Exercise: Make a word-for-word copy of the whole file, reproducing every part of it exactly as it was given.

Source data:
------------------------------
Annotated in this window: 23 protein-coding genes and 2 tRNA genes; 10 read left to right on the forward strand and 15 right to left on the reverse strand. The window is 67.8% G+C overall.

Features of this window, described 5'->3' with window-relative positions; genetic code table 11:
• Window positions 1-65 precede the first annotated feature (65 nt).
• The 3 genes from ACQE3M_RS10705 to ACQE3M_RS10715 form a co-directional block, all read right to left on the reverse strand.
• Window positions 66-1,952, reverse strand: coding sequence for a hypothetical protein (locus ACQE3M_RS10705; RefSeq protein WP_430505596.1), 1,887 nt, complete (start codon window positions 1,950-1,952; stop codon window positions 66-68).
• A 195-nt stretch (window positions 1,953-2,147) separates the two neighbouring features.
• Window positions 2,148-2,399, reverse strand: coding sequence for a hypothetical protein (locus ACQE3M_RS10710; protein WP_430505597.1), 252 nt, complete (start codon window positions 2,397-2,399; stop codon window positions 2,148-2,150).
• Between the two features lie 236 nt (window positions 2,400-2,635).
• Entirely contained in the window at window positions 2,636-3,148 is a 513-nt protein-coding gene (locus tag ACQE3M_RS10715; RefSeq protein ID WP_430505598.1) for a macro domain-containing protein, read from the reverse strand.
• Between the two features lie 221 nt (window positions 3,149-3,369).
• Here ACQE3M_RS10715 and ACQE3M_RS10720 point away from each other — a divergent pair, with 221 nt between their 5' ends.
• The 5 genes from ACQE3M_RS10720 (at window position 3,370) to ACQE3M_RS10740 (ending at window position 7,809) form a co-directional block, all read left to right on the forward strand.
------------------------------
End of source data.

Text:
Annotated in this window: 23 protein-coding genes and 2 tRNA genes; 10 read left to right on the forward strand and 15 right to left on the reverse strand. The window is 67.8% G+C overall.

Features of this window, described 5'->3' with window-relative positions; genetic code table 11:
• Window positions 1-65 precede the first annotated feature (65 nt).
• The 3 genes from ACQE3M_RS10705 to ACQE3M_RS10715 form a co-directional block, all read right to left on the reverse strand.
• Window positions 66-1,952, reverse strand: coding sequence for a hypothetical protein (locus ACQE3M_RS10705; RefSeq protein WP_430505596.1), 1,887 nt, complete (start codon window positions 1,950-1,952; stop codon window positions 66-68).
• A 195-nt stretch (window positions 1,953-2,147) separates the two neighbouring features.
• Window positions 2,148-2,399, reverse strand: coding sequence for a hypothetical protein (locus ACQE3M_RS10710; protein WP_430505597.1), 252 nt, complete (start codon window positions 2,397-2,399; stop codon window positions 2,148-2,150).
• Between the two features lie 236 nt (window positions 2,400-2,635).
• Entirely contained in the window at window positions 2,636-3,148 is a 513-nt protein-coding gene (locus tag ACQE3M_RS10715; RefSeq protein ID WP_430505598.1) for a macro domain-containing protein, read from the reverse strand.
• Between the two features lie 221 nt (window positions 3,149-3,369).
• Here ACQE3M_RS10715 and ACQE3M_RS10720 point away from each other — a divergent pair, with 221 nt between their 5' ends.
• The 5 genes from ACQE3M_RS10720 (at window position 3,370) to ACQE3M_RS10740 (ending at window position 7,809) form a co-directional block, all read left to right on the forward strand.